WASHINGTON ― Congress took its final step Wednesday to repeal a Social Security Administration rule that was written to prevent mentally incompetent people from buying guns.
By law, people who have been “adjudicated as a mental defective” by a court or other authority, such as the Social Security Administration, are barred from buying guns and are supposed to be added to the National Instant Criminal Background Check System, or NICS.
But federal officials trying to use the system often complained that the data were incomplete, prompting President George W. Bush to sign the NICS Improvement Amendments Act of 2007.se
Still, little was done to gather data from the various federal agencies that are in a position to know if a person lacks the mental wherewithal, especially because of mental illness, to possess a firearm.
The slaughter of 26 children and teachers at Sandy Hook Elementary School in Connecticut by a mentally ill man in 2012 prompted the Obama administration to renew the effort, leading to the Social Security Administration finally releasing a rule in 2015 that was finalized just last December.
But that rule ran afoul of Congressional Review Act, which lets Congress repeal rules within 60 legislative days of being adopted. Although the Social Security rule took years to develop, it was released in that window.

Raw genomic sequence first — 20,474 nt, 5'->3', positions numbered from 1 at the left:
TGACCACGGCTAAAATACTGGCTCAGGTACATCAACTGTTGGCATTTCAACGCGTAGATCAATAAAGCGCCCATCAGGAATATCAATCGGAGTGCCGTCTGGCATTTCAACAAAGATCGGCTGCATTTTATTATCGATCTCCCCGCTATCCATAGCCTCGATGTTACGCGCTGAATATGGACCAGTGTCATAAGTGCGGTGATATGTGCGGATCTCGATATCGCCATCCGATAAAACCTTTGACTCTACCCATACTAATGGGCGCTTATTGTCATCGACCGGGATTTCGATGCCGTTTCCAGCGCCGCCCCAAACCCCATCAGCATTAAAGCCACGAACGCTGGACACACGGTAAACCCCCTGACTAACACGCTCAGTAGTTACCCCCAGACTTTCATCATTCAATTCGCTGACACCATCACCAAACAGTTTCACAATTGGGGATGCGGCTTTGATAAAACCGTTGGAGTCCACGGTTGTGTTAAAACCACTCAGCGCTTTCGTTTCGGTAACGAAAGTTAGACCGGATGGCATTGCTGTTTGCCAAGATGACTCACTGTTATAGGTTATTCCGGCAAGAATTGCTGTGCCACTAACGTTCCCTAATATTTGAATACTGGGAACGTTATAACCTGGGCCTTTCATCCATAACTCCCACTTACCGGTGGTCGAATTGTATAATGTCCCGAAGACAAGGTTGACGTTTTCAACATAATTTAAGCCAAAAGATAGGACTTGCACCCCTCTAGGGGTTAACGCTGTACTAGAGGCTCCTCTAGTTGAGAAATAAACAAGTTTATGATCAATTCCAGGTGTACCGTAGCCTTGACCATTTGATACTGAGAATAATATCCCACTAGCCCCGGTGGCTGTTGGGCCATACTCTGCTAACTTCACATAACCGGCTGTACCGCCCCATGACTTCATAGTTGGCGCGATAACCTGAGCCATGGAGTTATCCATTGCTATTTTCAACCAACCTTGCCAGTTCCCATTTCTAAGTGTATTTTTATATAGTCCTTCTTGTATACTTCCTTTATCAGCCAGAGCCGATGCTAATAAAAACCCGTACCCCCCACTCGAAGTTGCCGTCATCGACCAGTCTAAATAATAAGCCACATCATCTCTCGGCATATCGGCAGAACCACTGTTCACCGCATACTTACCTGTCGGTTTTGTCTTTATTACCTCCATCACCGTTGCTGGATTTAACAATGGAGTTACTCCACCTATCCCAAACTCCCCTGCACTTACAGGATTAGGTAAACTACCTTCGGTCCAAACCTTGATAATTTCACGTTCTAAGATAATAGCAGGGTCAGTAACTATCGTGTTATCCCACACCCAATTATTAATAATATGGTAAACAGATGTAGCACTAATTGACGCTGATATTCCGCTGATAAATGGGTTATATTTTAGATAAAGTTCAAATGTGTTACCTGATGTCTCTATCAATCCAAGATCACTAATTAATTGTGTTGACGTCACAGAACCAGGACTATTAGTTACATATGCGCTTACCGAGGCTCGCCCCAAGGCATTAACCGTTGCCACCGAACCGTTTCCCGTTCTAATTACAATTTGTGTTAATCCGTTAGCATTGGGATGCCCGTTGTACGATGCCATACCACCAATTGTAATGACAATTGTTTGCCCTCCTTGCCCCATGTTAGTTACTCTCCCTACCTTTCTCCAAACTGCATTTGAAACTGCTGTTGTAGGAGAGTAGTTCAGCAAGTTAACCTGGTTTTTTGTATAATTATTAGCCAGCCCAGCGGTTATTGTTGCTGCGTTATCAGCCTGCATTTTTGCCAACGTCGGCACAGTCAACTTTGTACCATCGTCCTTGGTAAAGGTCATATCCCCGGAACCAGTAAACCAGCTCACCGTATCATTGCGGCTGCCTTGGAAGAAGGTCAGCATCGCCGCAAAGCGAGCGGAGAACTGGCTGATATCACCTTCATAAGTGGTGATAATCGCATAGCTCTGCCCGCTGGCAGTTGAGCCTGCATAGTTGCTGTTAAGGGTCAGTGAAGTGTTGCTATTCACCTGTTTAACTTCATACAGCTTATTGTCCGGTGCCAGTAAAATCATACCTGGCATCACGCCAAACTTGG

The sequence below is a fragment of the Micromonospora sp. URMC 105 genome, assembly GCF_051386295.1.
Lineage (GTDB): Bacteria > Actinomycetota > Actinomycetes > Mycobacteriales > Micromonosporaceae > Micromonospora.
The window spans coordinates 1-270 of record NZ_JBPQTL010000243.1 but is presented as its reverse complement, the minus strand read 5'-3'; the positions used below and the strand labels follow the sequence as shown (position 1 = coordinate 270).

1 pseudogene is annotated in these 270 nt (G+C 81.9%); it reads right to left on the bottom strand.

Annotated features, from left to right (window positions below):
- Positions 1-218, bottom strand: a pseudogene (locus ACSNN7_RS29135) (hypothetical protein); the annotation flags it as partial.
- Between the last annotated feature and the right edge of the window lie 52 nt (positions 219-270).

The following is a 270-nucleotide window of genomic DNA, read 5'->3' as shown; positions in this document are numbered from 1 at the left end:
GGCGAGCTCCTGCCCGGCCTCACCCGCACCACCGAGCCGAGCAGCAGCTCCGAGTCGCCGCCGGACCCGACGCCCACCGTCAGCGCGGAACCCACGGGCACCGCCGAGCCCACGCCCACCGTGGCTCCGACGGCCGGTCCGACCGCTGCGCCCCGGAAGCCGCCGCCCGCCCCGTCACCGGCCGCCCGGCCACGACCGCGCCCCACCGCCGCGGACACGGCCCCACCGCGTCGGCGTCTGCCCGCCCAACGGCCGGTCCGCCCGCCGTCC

The GOP-led Senate voted 57 to 43 to revoke the rule Wednesday, following an earlier vote by the House. Independent Sen. Angus King (Maine) and Democratic Sens. Joe Donnelly (Ind.), Joe Manchin (W.Va.), Jon Tester (Mont.) and Heidi Heitkamp (N.D.) voted with Republicans. All five face re-election in 2018.
Republicans, who frequently assert that the way to deal with gun violence is to deal with mental illness, in this case argued that the regulation mistreats disabled Americans.
“This regulation unfairly stigmatizes people with disabilities. If the regulation is not repealed, it will allow the agency to very unfairly deprive Social Security recipients of their Second Amendment rights,” said Sen. Chuck Grassley (R-Iowa). “The regulation would result in disability recipients being reported to the National Instant Criminal Background Check System as ineligible to own a firearm, and thus have their Second Amendment rights violated.”
Grassley added that the rule could apply to such disabilities as “an eating disorder.”
The regulation, however, does not say that any person with a disability would be affected. It is much more narrow. It says people who are unable to deal with their own finances ― requiring a trustee to administer them ― and are unfit because of a disability stemming from a mental problem would have their information sent to the NICS. They could also appeal. People whose mental issues do not stem from their Social Security disability are not included.
The Republicans are so hypocritical on this issue. Sen. Chris Murphy (D-Conn.)